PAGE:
I’m thrilled to be the new kid on the block here at D&G, one of the classiest and most respected agencies in the business. This is a great team of people to be working with.
I’ve been thinking a lot this week about libraries and librarians. My client Chris Grabenstein’s Middle Grade adventure THE ISLAND OF DR. LIBRIS just published on March 24, and it’s already been embraced by the same librarians who loved Chris’s recent bestseller ESCAPE FROM MR. LEMONCELLO’S LIBRARY. When we’re kids, we take plenty for granted. Throughout my childhood, librarians were just always there, and I never really appreciated all they did for us, or what courageous warriors they could be.
It is librarians who have always been the first line of defense against book-banning. It is librarians who struggle, in the face of constant budget cuts, to keep their stock as full, wide, and up-to-date as possible. And it is librarians who are determined to get kids started reading early, and to encourage them to keep reading beyond the age when they are distracted by sports, TV, and video games.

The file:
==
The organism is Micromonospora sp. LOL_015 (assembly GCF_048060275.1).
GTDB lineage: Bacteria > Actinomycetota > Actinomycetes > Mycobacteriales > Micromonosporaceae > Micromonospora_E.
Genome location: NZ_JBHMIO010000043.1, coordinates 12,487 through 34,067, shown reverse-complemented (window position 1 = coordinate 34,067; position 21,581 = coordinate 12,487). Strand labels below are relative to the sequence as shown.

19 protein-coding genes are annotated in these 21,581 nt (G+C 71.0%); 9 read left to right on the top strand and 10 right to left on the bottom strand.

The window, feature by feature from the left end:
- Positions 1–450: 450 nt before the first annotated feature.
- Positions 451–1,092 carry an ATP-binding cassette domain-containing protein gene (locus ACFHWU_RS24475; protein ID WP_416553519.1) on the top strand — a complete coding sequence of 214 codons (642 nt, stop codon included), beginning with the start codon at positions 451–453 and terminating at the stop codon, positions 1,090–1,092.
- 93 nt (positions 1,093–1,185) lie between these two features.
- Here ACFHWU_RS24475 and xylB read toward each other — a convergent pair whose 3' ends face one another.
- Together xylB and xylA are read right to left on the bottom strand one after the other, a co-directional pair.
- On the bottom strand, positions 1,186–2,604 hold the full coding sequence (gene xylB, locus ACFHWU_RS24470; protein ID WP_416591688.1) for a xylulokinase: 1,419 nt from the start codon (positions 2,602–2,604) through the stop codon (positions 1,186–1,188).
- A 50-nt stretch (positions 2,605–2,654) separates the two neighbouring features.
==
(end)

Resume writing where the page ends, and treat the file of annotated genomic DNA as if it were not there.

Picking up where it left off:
But sometimes they take that extra step and become heroes. It’s no wonder that we now have The Lemony Snicket Prize for Noble Librarians Faced With Adversity. Inaugurated by Daniel Handler and the American Library Association last year, it is presented at the Summer ALA conference. The first winner was Laurance Copel, who was honored for her work in New Orleans’s Ninth Ward. This year, on June 28, the recipient will be Scott Bonner, director of the Ferguson Public Library in Ferguson, Missouri. What did he do to reap this award? Let’s start with the fact that he kept the library, located just a couple of blocks from where armed militia were clashing with protestors, open and active throughout the unrest following the Michael Brown shooting. Amidst the surrounding rioting, looting, and violence, Bonner hung a sign on the library’s entrance: “Stay strong, Ferguson. We are family.”
All through those disturbing weeks, with the local school system shut down, Bonner recruited volunteers, teachers, and church groups to provide educational activities for up to 200 children per day. He organized community groups to offer a wide range of programs and services to help affected local citizens and businesses to recover. Bonner, the sole full-time librarian on the staff, had started on the job only weeks before, yet he instantly became a mainstay of the community right when Ferguson needed one. He even brought the Small Business Administration into the library to make low-interest loans and aid available to local Ferguson businesses. So successful was Bonner’s outreach that his programs become SRO, and he had to expand activities into rental space in the church next door.
I had the pleasure of speaking briefly with Bonner on the phone last week. He sounded solid, unassuming, and down-to-earth as could be. But in my book, he, like so many other librarians, has a pair of white wings on his back, and walks a few feet off the ground.